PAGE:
I went back thinking on the behaviour his teachers listed at school. Although some of his behavior are common ‘cheeky’ behavior amongst 5 year olds, but the thing that prompted the school to get me see an expert is because 1) DS has been overly doing it every SINGLE day, 2) two occasions that he got upset, he blurted out a violent word (as you may have read from my thread he said he’d bring a gun to school). Therefore I felt that school might have concluded he needed to see a specialist because he’d been acting like that in the past 10-12 weeks of first term of school

    This is his behavioural list from school (all of this is what his teachers have reminded him but he’s unable to fix or change):
    - Singing by himself and making silly noise (often during times that require quiet time such as story time, etc).
    - Often making jokes (there was also one time his teacher spoke seriously with him but his reaction was as if he wanted to laugh and started talking as if it was a joke)
    - Getting up from his desk with unfinished school work and started talking to his friends or wonders around.
    - Too chatty
    - When walking in one line (or just lining up), he could be seen going out of the line (he didn’t forget his line or got lost, but whilst others were so civilized he was the one who was unable to concentrate).
    - Acting silly
    - When asked to finish his colouring, etc he often said I’ve run out of time, in fact he had not run out of time and the whole class was still doing it… not until the teacher sat down with him and did a one-on-one supervision he’d be able to continue. I asked DS just yesterday why some of his drawing papers were not finished, he said he wanted to say to his teacher that he’s the first one to finish it just like his friend “E” (this boy “E” might be one of the bright ones in class and was able to write/colour everything quickly – always the first one to finish it according to DS). He thought by blurting out “I’ve run out of time” he’s the number 1 in the race!

    I can see why the school has taken this seriously because in class he appears unsettled, lacking of concentration, and might be potentially carrying violent trait (though I don’t know what they think about the last one, but the fact that he did it twice, it’s more than enough for the school to note it and bring it up!). And his possibility of having ADD didn’t get any lower the fact that I also said to the school that DS is actually like a hurricane at home that he’s so full on, full of energy and could only settle down if he has things he likes to do. He’s not the kind of boy who could sit down daydreaming by himself. But what I’ve seen in the past 1-2 weeks, with consistent reminders he’s able to move around a bit less at home and with the right guidance / routine at home we’re able to avoid constant argument/meltdowns/whines. There are times he starts saying he has nothing to do at home, then we’d need to pick our brains to come up with an activity (not so grand, but simple task, etc). It’s tiring for us when we want to shut our eyes for 5 mins or lay down on the couch just channel browsing, he could often unexpectedly come up to us ‘demanding’ more stuff to do (Yes, he never stops).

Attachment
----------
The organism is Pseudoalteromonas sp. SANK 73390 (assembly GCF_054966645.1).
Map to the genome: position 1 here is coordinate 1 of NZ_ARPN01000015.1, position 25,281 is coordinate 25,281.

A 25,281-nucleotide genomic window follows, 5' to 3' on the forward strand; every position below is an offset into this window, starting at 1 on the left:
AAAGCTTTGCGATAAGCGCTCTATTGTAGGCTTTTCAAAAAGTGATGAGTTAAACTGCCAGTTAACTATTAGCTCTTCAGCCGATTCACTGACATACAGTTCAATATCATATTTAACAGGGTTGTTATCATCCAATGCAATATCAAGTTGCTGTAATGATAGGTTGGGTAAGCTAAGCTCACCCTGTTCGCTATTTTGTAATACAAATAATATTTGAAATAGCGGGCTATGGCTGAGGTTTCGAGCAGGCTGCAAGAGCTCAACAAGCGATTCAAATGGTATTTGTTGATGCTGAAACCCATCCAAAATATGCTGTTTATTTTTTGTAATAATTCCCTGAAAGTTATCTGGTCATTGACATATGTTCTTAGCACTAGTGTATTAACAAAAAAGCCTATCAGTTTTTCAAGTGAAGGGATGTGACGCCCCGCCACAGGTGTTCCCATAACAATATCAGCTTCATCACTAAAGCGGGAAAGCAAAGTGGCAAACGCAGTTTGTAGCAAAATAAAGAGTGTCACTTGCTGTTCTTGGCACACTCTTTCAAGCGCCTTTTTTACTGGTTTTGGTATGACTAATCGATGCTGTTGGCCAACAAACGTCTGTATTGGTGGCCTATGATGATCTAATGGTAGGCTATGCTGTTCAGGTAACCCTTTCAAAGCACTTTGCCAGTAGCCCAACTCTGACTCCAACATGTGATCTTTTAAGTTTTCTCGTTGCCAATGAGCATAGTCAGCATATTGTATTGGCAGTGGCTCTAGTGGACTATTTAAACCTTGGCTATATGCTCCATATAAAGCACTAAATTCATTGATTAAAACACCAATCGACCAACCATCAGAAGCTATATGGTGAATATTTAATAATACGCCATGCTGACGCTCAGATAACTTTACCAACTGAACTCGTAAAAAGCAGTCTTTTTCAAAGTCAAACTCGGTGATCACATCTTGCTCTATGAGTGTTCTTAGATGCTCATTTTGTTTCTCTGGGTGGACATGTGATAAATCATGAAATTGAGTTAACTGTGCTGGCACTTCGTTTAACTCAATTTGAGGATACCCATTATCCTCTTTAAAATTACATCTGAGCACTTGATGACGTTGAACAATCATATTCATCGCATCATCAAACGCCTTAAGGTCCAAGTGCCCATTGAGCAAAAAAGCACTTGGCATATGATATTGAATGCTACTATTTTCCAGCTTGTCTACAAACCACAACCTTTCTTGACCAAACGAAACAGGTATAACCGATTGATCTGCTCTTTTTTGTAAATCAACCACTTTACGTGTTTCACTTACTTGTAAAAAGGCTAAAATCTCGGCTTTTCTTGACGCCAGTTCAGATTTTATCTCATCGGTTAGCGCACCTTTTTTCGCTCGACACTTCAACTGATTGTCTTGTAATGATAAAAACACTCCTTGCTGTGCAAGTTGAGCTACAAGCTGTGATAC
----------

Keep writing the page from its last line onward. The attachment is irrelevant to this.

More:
I don’t know much about other 5 year olds, but from the observation I’ve collected from school, home and also seeing how he acts in the public I’m divided between many conclusions. I may have seen 4/5/6 year olds still act clingy at home (not to mention sibling fights, etc.) , but they do well at school (without behavioural problem at school) and they are able to follow instructions and obey rules (they respect adults and acknowledge the consequences if they don’t obey).


 

Similar Threads

  1. WWYD: Discipline
    By Mod-Nomsie in forum General Chat
    Replies: 15
    Last Post: 15-10-2015, 07:40
  2. When you can't agree on discipline..
    By DrDrakeRamoray in forum General Parenting Tips, Advice & Chat
    Replies: 47
    Last Post: 18-09-2015, 21:08
  3. Appropriate discipline for a 4yo
    By misho in forum General Parenting Tips, Advice & Chat
    Replies: 9
    Last Post: 27-06-2015, 08:20

Posting Permissions

  • You may not post new threads
  • You may not post replies
  • You may not post attachments
  • You may not edit your posts
free weekly newsletters | sign up now!
who are these people who write great posts? meet our hubbub authors!
Learn how you can contribute to the hubbub!

reviews
learn how you can become a reviewer!

competitions

forum - chatting now
christmas gift guidesee all Red Stocking
BAE The Label
Versatile, premium maternity wear that you will love throughout pregnancy and long after. Cleverly designed for for all stages of motherhood so that you can 'Just be you (+1)'.
sales & new stuffsee all
Wendys Music School Melbourne
Wondering about Music Lessons? FREE 30 minute ASSESSMENT. Find out if your child is ready! Piano from age 3 years & Guitar, Singing, Drums, Violin from age 5. Lessons available for all ages. 35+ years experience. Structured program.
Use referral 'bubhub' when booking
featured supporter
Swim Australia
Swim Australia are the leading learn-to-swim experts, and national swim school authority. With over 600 Registered Swim Schools located across the country, through our aquatic education, we aim to build a Safer, Smarter, Stronger nation of swimmers.
gotcha
X

Pregnant for the first-time?

Not sure where to start? We can help!

Our Insider Programs for pregnancy first-timers will lead you step-by-step through the 14 Pregnancy Must Dos!